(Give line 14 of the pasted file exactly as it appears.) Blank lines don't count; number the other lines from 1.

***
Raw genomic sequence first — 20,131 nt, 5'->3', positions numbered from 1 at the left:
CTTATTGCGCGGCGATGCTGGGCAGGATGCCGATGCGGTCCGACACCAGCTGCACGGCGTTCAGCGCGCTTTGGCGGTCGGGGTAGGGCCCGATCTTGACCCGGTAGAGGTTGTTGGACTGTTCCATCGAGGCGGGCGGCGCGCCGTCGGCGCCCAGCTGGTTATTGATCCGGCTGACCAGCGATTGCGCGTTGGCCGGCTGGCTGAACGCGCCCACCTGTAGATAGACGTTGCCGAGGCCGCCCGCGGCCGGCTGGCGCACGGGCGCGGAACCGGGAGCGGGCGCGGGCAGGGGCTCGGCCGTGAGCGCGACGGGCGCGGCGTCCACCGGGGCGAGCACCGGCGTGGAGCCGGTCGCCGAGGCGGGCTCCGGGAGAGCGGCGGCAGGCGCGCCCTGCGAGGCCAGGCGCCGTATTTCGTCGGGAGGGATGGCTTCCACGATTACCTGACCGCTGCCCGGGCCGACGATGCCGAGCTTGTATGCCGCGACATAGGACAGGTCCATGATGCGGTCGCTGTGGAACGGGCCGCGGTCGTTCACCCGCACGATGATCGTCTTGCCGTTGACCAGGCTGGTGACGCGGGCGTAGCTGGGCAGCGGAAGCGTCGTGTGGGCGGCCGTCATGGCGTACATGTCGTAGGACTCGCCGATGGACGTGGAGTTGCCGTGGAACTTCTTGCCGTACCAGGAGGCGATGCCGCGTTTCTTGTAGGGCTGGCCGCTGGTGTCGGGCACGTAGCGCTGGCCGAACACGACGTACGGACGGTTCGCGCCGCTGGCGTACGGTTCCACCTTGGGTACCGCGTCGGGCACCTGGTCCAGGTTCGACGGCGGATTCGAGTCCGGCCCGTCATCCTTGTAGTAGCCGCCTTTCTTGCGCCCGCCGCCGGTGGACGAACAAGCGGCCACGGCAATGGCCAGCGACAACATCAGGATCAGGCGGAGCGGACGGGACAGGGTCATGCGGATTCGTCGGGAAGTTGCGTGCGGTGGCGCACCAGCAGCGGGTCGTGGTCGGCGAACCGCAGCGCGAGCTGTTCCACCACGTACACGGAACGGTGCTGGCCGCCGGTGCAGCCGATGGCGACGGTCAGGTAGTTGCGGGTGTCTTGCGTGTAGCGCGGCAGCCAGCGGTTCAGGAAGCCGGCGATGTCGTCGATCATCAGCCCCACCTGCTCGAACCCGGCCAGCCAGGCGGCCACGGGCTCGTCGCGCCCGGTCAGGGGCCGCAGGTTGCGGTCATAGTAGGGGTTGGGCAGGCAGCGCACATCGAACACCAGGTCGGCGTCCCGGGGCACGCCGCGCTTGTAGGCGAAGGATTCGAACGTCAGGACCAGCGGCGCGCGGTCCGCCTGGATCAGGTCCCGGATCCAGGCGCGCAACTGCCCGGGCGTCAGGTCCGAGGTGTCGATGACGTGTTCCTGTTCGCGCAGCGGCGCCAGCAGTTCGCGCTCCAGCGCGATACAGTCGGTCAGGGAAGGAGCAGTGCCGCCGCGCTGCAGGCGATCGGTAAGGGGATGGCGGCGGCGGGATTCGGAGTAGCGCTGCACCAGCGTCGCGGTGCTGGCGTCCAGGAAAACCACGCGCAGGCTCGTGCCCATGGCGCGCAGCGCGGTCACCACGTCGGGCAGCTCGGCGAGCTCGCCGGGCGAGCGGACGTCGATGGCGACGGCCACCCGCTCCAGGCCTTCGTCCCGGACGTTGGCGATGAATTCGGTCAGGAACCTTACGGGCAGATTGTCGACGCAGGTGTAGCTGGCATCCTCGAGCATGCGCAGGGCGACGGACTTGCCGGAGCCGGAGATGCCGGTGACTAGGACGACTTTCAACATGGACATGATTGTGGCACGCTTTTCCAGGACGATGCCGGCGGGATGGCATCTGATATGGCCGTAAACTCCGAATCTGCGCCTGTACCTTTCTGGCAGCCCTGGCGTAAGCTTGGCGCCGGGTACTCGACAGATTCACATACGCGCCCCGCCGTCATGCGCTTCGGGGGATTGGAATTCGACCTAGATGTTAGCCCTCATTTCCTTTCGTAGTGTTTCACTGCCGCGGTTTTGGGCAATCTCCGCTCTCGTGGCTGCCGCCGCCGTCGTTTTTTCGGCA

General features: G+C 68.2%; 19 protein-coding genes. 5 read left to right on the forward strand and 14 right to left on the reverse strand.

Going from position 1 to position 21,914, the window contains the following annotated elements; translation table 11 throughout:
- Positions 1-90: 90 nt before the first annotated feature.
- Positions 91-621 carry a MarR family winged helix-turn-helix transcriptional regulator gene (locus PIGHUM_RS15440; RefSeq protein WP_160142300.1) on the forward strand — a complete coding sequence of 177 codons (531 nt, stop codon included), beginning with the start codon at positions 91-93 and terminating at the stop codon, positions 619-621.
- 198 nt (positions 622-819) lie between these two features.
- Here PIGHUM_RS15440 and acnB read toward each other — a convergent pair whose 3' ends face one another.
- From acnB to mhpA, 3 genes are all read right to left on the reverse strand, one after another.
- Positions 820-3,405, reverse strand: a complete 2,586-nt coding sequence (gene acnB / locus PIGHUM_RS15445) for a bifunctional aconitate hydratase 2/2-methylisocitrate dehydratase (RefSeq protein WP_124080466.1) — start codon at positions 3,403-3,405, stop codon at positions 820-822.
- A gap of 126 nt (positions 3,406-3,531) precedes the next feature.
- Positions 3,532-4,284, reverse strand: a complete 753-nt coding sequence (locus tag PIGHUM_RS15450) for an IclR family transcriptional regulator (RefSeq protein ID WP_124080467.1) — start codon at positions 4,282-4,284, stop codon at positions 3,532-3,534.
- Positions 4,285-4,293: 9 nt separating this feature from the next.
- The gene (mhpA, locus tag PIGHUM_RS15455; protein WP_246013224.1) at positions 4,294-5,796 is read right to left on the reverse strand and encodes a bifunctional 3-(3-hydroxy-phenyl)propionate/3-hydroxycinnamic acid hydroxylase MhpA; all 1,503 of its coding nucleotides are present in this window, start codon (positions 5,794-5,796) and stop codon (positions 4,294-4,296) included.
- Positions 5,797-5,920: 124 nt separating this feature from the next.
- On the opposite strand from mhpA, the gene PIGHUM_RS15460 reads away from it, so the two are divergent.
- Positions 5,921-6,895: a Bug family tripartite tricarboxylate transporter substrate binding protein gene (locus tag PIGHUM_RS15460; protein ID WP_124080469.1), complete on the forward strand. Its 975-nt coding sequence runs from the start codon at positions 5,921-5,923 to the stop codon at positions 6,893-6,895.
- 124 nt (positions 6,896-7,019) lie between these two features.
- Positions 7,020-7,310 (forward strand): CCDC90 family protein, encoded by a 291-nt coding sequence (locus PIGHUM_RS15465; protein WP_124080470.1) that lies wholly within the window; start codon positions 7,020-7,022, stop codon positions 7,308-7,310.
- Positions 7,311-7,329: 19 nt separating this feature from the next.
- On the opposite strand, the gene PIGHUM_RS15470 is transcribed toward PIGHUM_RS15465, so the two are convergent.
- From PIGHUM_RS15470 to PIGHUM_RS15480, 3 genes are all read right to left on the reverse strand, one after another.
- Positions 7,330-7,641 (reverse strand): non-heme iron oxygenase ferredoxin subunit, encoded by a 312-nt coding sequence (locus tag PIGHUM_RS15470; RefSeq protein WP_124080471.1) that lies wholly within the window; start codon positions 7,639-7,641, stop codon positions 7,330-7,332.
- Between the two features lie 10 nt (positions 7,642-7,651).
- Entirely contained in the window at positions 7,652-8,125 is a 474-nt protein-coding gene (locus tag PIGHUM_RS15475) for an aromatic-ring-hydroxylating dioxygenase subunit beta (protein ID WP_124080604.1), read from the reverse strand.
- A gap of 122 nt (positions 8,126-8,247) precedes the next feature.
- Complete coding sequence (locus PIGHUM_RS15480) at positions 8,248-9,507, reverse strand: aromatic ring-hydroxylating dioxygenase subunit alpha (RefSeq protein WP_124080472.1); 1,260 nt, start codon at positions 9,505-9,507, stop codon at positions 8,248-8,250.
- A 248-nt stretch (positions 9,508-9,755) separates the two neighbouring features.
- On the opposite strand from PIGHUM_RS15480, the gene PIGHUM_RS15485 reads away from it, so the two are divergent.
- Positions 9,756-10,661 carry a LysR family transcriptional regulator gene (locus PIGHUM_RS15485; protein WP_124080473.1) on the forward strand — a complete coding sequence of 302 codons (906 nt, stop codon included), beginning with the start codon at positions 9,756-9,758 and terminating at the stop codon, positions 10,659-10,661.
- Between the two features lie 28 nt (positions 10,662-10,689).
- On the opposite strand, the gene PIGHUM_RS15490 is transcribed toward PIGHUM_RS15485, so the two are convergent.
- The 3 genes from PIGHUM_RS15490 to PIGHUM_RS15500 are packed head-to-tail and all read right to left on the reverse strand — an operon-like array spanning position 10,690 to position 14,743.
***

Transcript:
- The gene (mhpA, locus tag PIGHUM_RS15455; protein WP_246013224.1) at positions 4,294-5,796 is read right to left on the reverse strand and encodes a bifunctional 3-(3-hydroxy-phenyl)propionate/3-hydroxycinnamic acid hydroxylase MhpA; all 1,503 of its coding nucleotides are present in this window, start codon (positions 5,794-5,796) and stop codon (positions 4,294-4,296) included.